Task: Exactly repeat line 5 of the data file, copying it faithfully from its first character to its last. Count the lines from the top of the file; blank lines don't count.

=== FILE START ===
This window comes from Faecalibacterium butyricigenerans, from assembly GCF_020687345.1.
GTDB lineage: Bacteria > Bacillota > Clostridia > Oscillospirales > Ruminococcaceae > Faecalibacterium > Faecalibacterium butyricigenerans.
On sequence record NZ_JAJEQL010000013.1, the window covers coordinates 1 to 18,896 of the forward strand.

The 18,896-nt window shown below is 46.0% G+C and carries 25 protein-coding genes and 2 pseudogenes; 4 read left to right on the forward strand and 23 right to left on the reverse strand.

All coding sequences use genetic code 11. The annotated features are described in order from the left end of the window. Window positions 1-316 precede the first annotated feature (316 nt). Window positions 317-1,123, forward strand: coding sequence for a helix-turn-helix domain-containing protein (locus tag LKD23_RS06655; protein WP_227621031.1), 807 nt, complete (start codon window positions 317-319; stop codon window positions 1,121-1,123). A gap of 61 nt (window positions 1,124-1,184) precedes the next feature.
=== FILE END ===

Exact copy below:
All coding sequences use genetic code 11. The annotated features are described in order from the left end of the window. Window positions 1-316 precede the first annotated feature (316 nt). Window positions 317-1,123, forward strand: coding sequence for a helix-turn-helix domain-containing protein (locus tag LKD23_RS06655; protein WP_227621031.1), 807 nt, complete (start codon window positions 317-319; stop codon window positions 1,121-1,123). A gap of 61 nt (window positions 1,124-1,184) precedes the next feature.